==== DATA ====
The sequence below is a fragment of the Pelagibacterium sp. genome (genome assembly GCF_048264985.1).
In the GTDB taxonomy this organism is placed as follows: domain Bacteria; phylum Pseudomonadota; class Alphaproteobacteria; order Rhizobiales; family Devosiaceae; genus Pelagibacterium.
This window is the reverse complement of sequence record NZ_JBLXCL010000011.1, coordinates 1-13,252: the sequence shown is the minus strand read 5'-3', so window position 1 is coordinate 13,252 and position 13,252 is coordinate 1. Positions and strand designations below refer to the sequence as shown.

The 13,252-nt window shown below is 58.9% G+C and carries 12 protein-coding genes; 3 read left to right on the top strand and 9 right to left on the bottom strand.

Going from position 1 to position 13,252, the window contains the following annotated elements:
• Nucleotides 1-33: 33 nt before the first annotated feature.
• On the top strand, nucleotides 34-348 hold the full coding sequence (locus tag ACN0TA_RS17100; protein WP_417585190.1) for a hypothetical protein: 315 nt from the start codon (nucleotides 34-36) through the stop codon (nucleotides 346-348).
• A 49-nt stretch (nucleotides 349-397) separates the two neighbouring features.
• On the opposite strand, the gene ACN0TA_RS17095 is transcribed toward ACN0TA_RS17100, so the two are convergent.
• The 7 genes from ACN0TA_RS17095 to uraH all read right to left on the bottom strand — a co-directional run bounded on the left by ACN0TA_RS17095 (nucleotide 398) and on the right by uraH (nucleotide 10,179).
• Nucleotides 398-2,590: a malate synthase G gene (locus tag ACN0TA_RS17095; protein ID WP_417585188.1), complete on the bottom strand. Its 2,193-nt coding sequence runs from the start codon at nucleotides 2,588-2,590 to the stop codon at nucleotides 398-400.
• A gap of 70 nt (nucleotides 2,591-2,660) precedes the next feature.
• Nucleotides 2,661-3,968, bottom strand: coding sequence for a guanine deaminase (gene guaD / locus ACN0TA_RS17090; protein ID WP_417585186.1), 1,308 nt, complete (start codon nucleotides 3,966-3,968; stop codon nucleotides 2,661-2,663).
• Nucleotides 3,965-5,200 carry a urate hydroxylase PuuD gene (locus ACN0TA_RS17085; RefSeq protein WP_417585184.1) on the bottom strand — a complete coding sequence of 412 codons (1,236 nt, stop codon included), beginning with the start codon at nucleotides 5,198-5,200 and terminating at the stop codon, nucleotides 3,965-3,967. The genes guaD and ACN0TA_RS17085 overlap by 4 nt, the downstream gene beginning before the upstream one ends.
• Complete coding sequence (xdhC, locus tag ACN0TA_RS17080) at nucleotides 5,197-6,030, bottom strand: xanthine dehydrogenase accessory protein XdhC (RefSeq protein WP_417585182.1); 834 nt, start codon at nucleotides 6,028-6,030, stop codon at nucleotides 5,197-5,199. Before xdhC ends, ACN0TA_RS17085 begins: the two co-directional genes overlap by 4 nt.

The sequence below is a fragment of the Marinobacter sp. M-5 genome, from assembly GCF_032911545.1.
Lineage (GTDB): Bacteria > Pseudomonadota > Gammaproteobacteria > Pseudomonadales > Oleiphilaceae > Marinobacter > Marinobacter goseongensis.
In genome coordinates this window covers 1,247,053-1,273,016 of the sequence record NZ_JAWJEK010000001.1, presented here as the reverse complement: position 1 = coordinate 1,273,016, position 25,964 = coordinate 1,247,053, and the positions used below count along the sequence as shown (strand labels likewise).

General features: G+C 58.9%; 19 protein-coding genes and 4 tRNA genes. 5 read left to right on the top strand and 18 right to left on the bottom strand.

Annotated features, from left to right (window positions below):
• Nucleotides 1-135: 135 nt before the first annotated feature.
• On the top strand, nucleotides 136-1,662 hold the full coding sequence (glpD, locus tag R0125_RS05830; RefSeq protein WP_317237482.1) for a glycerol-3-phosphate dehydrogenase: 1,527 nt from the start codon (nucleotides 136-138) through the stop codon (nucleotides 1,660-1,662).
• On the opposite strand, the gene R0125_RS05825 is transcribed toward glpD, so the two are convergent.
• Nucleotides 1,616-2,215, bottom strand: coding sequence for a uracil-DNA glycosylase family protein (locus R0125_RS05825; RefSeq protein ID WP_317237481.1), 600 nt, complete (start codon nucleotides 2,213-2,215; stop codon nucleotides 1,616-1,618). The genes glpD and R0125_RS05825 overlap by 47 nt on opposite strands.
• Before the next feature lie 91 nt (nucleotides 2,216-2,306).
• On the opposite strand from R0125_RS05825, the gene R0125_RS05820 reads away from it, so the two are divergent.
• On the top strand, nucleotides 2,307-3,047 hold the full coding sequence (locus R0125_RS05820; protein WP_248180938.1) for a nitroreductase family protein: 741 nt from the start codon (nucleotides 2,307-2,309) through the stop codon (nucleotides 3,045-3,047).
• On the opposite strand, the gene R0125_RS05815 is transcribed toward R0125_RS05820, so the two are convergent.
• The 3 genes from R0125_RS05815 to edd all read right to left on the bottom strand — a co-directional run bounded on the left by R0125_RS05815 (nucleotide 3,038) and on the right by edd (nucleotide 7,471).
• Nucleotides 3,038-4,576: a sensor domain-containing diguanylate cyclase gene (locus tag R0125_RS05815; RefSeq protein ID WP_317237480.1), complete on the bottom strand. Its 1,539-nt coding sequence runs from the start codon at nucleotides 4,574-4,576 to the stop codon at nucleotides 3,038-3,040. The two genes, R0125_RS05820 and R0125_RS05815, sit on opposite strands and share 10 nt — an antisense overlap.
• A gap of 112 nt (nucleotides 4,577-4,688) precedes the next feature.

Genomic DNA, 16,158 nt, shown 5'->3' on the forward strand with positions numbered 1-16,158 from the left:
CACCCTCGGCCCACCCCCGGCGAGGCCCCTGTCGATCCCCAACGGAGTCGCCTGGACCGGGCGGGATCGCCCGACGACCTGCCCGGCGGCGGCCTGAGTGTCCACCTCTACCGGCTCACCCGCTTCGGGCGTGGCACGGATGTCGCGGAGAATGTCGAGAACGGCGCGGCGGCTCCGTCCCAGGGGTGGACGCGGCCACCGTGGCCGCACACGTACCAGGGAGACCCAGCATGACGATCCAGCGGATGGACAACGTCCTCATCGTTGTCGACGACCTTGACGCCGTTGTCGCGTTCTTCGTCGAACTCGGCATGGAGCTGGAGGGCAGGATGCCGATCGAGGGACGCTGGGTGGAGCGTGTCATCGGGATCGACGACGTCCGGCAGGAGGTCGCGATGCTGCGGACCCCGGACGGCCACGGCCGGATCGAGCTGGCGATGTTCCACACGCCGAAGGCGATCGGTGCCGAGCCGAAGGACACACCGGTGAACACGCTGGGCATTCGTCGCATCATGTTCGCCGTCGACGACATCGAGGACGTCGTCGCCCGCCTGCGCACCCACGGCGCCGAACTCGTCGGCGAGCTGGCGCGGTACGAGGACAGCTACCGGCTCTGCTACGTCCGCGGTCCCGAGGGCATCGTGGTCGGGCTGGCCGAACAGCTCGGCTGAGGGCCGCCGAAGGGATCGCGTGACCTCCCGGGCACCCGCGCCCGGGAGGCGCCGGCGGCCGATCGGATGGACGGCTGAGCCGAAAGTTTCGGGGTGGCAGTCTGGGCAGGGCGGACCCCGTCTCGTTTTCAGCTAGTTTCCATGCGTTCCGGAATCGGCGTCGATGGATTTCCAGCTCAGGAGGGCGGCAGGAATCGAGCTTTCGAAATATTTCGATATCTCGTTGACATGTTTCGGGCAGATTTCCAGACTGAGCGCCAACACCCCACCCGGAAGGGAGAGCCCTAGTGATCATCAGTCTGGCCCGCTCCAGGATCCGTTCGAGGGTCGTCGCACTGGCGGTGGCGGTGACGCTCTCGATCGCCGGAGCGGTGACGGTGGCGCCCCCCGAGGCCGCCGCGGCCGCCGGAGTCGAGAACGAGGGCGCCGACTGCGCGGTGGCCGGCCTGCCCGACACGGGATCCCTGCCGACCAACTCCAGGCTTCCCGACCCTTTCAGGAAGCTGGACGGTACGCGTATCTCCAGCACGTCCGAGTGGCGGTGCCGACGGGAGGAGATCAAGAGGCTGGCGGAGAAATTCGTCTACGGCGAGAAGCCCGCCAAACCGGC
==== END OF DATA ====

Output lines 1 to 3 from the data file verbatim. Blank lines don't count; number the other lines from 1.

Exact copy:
The sequence below is a fragment of the Pelagibacterium sp. genome (genome assembly GCF_048264985.1).
In the GTDB taxonomy this organism is placed as follows: domain Bacteria; phylum Pseudomonadota; class Alphaproteobacteria; order Rhizobiales; family Devosiaceae; genus Pelagibacterium.
This window is the reverse complement of sequence record NZ_JBLXCL010000011.1, coordinates 1-13,252: the sequence shown is the minus strand read 5'-3', so window position 1 is coordinate 13,252 and position 13,252 is coordinate 1. Positions and strand designations below refer to the sequence as shown.